• Your company’s full legal name, physical and email address, phone number, and website
  • Official documents indicating your business model and structure, like the Articles of Incorporation, Employer Identification Number (EIN), and carrier authority

Having these papers ready is crucial so factoring companies can start with the initial eligibility verification.

  1. Proof of business operations

Another essential qualification for freight factoring is sufficient time in business. Some ‘factors’ require truck firms to have been operating continuously for at least one year. Appropriate documentation typically covers:

  • Copies of past and latest income tax returns and financial statements
  • Invoices from the last six to 12 months that show consistent loads
  • Contracts or rate confirmations with shippers and brokers

These papers prove that your company has longevity and ongoing business relationships, signaling that you and your clients are creditworthy.

  1. Base customers’ credit information

Unlike loans and other business financing solutions, factoring service providers focus their credit risk evaluation on the truck company’s customers. That’s because the latter are ultimately in charge of repayment. To demonstrate customer relationships, the factoring provider might ask you to submit the following:

  • Lists showing your main accounts and payment histories
  • Contact details and credit scores of regular shippers or brokers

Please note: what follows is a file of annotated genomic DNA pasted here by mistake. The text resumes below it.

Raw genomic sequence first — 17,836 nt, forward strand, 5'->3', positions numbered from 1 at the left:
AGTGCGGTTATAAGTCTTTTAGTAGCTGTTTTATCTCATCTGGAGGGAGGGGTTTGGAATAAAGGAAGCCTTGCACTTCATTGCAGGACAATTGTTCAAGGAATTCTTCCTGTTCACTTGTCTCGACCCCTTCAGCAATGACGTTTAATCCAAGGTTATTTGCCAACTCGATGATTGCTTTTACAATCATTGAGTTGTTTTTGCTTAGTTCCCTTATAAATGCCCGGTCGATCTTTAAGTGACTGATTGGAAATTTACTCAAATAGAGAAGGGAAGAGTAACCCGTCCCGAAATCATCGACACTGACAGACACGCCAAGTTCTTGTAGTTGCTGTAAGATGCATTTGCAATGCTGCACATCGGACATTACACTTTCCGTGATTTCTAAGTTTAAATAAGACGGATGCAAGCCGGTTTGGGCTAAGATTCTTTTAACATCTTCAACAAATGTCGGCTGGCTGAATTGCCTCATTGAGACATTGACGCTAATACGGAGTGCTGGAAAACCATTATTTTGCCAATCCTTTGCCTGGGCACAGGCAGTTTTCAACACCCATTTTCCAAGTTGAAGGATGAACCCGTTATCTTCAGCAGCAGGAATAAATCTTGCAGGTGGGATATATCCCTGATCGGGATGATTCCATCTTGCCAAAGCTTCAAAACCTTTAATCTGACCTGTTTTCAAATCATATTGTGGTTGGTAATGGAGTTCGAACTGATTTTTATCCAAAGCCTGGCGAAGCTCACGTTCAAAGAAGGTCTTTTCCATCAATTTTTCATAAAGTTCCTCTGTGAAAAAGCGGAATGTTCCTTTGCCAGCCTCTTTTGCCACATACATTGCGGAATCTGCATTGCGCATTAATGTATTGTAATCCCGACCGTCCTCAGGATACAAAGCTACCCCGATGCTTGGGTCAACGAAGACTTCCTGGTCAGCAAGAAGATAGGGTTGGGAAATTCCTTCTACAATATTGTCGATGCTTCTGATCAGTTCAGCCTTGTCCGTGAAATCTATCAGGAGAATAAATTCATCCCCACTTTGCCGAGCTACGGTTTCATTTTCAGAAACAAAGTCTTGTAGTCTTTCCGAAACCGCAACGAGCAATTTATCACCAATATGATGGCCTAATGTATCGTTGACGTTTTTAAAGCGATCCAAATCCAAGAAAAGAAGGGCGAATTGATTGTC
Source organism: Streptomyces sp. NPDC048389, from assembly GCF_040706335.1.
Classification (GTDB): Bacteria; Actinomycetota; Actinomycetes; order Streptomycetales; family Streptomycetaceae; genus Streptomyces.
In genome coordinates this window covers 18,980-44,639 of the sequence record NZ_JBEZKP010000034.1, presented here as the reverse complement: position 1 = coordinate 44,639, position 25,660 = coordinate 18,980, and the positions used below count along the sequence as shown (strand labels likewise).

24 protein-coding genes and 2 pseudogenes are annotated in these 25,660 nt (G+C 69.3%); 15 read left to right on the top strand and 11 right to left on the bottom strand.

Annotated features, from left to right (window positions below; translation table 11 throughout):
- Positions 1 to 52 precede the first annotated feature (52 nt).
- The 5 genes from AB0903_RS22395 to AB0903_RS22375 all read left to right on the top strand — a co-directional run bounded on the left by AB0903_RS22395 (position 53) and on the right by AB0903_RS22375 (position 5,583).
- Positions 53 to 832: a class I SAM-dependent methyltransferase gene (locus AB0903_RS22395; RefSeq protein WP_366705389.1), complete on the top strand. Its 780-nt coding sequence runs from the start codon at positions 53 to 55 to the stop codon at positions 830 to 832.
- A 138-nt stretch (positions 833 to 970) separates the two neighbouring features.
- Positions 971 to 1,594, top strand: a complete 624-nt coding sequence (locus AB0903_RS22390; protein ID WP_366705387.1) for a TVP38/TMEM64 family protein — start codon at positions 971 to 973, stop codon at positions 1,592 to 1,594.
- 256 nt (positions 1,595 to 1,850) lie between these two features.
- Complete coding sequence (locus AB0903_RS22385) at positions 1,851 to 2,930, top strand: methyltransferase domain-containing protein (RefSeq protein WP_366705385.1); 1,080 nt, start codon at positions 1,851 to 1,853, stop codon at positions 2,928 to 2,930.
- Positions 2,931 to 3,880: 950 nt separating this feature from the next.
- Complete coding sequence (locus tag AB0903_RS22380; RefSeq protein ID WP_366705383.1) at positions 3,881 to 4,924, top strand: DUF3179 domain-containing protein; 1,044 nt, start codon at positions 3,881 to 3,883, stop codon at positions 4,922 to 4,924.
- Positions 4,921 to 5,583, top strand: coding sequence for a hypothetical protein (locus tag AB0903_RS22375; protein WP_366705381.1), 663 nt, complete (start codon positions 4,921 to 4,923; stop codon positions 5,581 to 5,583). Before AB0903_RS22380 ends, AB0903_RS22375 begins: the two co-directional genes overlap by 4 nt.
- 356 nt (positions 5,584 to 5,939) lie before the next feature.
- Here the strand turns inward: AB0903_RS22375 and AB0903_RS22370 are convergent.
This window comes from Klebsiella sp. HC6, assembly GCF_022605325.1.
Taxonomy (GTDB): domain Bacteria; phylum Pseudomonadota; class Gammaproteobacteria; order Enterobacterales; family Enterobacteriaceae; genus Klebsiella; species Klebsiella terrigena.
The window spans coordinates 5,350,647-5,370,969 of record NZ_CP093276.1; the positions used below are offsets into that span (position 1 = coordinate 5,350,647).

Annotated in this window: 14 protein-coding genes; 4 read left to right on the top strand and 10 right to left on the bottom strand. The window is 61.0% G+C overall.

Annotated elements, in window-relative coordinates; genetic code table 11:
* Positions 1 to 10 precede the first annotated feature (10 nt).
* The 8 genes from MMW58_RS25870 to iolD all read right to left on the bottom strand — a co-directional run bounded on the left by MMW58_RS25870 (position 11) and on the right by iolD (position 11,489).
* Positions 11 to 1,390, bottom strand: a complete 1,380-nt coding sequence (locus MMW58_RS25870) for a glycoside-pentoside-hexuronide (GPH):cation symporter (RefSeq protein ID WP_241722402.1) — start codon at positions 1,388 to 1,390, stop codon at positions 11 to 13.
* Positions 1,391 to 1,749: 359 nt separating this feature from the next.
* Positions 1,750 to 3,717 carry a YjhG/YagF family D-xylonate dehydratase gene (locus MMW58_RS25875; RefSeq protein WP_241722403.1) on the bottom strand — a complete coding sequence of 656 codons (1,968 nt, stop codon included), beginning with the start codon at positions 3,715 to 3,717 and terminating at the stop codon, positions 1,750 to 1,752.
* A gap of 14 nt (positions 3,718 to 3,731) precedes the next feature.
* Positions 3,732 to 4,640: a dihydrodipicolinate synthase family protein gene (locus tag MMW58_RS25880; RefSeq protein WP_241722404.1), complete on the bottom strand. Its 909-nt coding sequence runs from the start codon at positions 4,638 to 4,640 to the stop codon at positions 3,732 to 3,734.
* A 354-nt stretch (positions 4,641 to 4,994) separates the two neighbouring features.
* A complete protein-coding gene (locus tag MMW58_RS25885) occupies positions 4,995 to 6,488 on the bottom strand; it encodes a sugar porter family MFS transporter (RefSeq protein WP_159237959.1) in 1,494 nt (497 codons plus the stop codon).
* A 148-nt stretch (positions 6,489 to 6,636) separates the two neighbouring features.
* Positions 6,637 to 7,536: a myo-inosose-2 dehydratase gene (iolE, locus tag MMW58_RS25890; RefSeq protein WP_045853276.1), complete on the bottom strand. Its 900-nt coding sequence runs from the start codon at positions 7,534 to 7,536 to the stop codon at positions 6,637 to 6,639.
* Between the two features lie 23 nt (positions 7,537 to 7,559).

Having regular customers with strong credit profiles makes approval much easier. Most financial companies consider good credit scores of 670 or higher. Additionally, you can ask some of your clients to issue recommendation letters to show that you mean business.

  1. Financial statements

To demonstrate ongoing profitability, a factoring service provider would ask for your financial statements for proof. Get ready to show these:

  • Recent balance sheets
  • Profit/ loss statements, ideally for the last three years, if applicable
  • Financial reports, including in-house profitability metrics
  • Business bank account statements
  • Accounting software data

Robust finances and consistent revenue generation send positive signals. And while your credit standing isn’t typically a primary concern for most, prepare to explain some credit issues or bankruptcies, if you’ve experienced them.  

  1. Equipment documents

You’ll also be asked to submit fleet details, especially if you operate company trucks. Standard requirements are:

  • Truck registration papers with matching vehicle identification number (VIN)
  • Lease records if the truck isn’t owned
  • Equipment maintenance records and mileage reports
  • Insurance certificates covering physical damage and liability

Submitting these records improves your overall risk profile because they ensure that your company has sufficient assets for hauling freight.

Additional requirements

Expect additional requirements that might be asked. For instance, some freight factoring companies will ask you to create an account or fill out an online form for pre-evaluation. Additionally, you might be requested to submit driver’s licenses, contracts, and route histories as part of the underwriting process. 

Final thoughts

With the right documents in hand, securing a freight factoring service can be a smooth and straightforward experience. Knowing the details and criteria providers are looking for helps you get the best deals and swift approval, even if it’s your first time. Gather the required paperwork and additional documents, choose a reputable funding partner, and get ready to capitalize on this alternative financing solution.